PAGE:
Follow Techotopia on Twitter

On-line Guides
All Guides
eBook Store
iOS / Android
Linux for Beginners
Office Productivity
Linux Installation
Linux Security
Linux Utilities
Linux Virtualization
Linux Kernel
System/Network Admin
Programming
Scripting Languages
Development Tools
Web Development
GUI Toolkits/Desktop
Databases
Mail Systems
openSolaris
Eclipse Documentation
Techotopia.com
Virtuatopia.com

How To Guides
Virtualization
General System Admin
Linux Security
Linux Filesystems
Web Servers
Graphics & Desktop
PC Hardware
Windows
Problem Solutions
Privacy Policy

  




 

 

System Administration Guide: Security Services
Previous Next

What Is Auditing?

Auditing is the collecting of data about the use of system resources. The audit data provides a record of security-related system events. This data can then be used to assign responsibility for actions that take place on a host. Successful auditing starts with two security features: identification and authentication. At each login, after a user supplies a user name and password, a unique audit session ID is generated and associated with the user's process. The audit session ID is inherited by every process that is started during the login session. Even if a user changes identity within a single session, all user actions are tracked with the same audit session ID. For more details about changing identity, see the su(1M) man page.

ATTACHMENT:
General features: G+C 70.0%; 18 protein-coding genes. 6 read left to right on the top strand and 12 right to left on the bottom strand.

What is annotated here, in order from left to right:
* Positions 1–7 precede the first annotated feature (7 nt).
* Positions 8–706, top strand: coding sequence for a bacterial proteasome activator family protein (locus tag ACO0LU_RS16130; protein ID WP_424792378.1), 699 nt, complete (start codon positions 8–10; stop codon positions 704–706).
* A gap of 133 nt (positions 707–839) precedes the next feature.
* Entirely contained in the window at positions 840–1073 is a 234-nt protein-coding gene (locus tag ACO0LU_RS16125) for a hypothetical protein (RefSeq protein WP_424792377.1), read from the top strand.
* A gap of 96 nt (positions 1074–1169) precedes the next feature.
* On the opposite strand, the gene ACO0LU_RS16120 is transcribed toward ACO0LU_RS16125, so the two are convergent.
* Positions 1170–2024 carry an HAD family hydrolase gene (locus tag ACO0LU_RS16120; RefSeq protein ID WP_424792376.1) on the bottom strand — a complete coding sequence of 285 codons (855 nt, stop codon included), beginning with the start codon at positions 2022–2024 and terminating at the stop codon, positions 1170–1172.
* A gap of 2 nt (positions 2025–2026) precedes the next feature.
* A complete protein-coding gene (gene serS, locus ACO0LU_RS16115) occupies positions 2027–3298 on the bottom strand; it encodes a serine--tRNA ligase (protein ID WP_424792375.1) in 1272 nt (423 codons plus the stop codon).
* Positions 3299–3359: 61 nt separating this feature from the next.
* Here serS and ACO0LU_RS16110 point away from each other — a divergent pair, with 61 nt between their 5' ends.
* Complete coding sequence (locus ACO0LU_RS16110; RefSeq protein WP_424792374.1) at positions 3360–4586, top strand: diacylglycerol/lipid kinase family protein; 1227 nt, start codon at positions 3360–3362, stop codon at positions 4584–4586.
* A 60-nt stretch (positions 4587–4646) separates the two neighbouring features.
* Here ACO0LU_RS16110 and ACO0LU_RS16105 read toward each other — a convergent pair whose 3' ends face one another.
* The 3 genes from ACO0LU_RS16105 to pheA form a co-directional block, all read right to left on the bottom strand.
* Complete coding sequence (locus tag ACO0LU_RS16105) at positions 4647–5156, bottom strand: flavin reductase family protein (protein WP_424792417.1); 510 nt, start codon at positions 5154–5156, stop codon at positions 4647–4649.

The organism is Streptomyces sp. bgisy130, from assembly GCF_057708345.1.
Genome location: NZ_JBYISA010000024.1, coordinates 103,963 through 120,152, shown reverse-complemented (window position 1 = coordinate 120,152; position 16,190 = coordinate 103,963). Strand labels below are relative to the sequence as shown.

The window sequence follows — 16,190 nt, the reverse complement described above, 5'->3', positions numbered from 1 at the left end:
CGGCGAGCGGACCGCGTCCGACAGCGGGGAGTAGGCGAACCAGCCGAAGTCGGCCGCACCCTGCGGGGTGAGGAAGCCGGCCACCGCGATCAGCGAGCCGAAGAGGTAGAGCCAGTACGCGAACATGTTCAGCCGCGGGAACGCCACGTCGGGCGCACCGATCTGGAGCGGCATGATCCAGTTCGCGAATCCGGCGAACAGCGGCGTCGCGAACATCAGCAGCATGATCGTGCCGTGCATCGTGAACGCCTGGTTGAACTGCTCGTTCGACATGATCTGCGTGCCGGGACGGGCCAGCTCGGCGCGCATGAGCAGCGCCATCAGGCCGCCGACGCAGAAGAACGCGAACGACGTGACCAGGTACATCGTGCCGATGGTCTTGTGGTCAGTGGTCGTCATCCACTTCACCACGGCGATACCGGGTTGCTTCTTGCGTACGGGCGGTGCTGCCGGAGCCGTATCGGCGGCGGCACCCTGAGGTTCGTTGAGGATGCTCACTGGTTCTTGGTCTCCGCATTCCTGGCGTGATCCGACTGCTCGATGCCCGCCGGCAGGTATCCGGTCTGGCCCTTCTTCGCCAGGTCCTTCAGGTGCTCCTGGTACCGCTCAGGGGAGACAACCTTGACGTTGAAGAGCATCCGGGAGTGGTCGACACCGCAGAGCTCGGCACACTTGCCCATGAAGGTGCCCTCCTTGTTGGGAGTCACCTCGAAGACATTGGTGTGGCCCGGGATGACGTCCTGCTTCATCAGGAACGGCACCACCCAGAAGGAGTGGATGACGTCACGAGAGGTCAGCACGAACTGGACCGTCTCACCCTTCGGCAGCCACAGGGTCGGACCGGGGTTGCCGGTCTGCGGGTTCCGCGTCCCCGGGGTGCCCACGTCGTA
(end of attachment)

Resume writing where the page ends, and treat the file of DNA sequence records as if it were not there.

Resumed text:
The auditing service makes the following possible:

  • Monitoring security-relevant events that take place on the host

  • Recording the events in a network-wide audit trail

  • Detecting misuse or unauthorized activity

  • Reviewing patterns of access and the access histories of individuals and objects

  • Discovering attempts to bypass the protection mechanisms

  • Discovering extended use of privilege that occurs when a user changes identity

During system configuration, you preselect which classes of audit records to monitor. You can also fine-tune the degree of auditing that is done for individual users.

After audit data is collected, postselection tools enable you to reduce and examine interesting parts of the audit trail. For example, you can choose to review audit records for individual users or specific groups. You can examine all records for a certain type of event on a specific day. Or, you can select records that were generated at a certain time of day.

Systems that install non-global zones can audit all zones identically from the global zone. These systems can also be configured to collect different records in the non-global zones. For more information, see Auditing and Solaris Zones.

Previous Next

 
 
  Published under the terms fo the Public Documentation License Version 1.01. Design by Interspire